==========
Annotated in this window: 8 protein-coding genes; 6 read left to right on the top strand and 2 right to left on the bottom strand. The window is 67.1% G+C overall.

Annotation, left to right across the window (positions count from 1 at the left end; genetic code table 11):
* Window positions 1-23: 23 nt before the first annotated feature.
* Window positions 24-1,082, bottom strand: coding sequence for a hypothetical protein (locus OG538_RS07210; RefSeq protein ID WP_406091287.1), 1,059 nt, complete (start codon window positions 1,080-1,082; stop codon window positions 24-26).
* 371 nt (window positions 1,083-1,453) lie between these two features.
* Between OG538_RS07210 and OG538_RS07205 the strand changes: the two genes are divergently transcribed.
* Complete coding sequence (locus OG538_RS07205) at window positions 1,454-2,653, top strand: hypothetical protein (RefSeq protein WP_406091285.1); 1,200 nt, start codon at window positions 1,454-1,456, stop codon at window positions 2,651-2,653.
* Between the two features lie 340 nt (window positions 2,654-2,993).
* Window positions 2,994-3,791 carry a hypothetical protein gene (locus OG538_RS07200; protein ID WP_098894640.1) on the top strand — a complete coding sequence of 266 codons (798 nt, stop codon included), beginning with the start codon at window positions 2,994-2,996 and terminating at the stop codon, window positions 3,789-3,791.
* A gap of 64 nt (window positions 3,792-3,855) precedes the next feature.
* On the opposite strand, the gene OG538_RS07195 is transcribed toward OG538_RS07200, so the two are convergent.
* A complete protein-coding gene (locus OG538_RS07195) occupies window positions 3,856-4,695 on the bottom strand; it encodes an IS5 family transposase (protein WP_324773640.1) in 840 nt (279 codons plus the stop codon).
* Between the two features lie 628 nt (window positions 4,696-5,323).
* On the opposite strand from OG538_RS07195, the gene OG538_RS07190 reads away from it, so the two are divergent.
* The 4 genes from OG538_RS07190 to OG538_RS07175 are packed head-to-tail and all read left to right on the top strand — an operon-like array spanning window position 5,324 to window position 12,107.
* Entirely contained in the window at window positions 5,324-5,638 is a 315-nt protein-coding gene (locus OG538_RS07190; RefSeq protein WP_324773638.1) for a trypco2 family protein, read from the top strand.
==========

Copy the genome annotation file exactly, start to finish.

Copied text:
Annotated in this window: 8 protein-coding genes; 6 read left to right on the top strand and 2 right to left on the bottom strand. The window is 67.1% G+C overall.

Annotation, left to right across the window (positions count from 1 at the left end; genetic code table 11):
* Window positions 1-23: 23 nt before the first annotated feature.
* Window positions 24-1,082, bottom strand: coding sequence for a hypothetical protein (locus OG538_RS07210; RefSeq protein ID WP_406091287.1), 1,059 nt, complete (start codon window positions 1,080-1,082; stop codon window positions 24-26).
* 371 nt (window positions 1,083-1,453) lie between these two features.
* Between OG538_RS07210 and OG538_RS07205 the strand changes: the two genes are divergently transcribed.
* Complete coding sequence (locus OG538_RS07205) at window positions 1,454-2,653, top strand: hypothetical protein (RefSeq protein WP_406091285.1); 1,200 nt, start codon at window positions 1,454-1,456, stop codon at window positions 2,651-2,653.
* Between the two features lie 340 nt (window positions 2,654-2,993).
* Window positions 2,994-3,791 carry a hypothetical protein gene (locus OG538_RS07200; protein ID WP_098894640.1) on the top strand — a complete coding sequence of 266 codons (798 nt, stop codon included), beginning with the start codon at window positions 2,994-2,996 and terminating at the stop codon, window positions 3,789-3,791.
* A gap of 64 nt (window positions 3,792-3,855) precedes the next feature.
* On the opposite strand, the gene OG538_RS07195 is transcribed toward OG538_RS07200, so the two are convergent.
* A complete protein-coding gene (locus OG538_RS07195) occupies window positions 3,856-4,695 on the bottom strand; it encodes an IS5 family transposase (protein WP_324773640.1) in 840 nt (279 codons plus the stop codon).
* Between the two features lie 628 nt (window positions 4,696-5,323).
* On the opposite strand from OG538_RS07195, the gene OG538_RS07190 reads away from it, so the two are divergent.
* The 4 genes from OG538_RS07190 to OG538_RS07175 are packed head-to-tail and all read left to right on the top strand — an operon-like array spanning window position 5,324 to window position 12,107.
* Entirely contained in the window at window positions 5,324-5,638 is a 315-nt protein-coding gene (locus OG538_RS07190; RefSeq protein WP_324773638.1) for a trypco2 family protein, read from the top strand.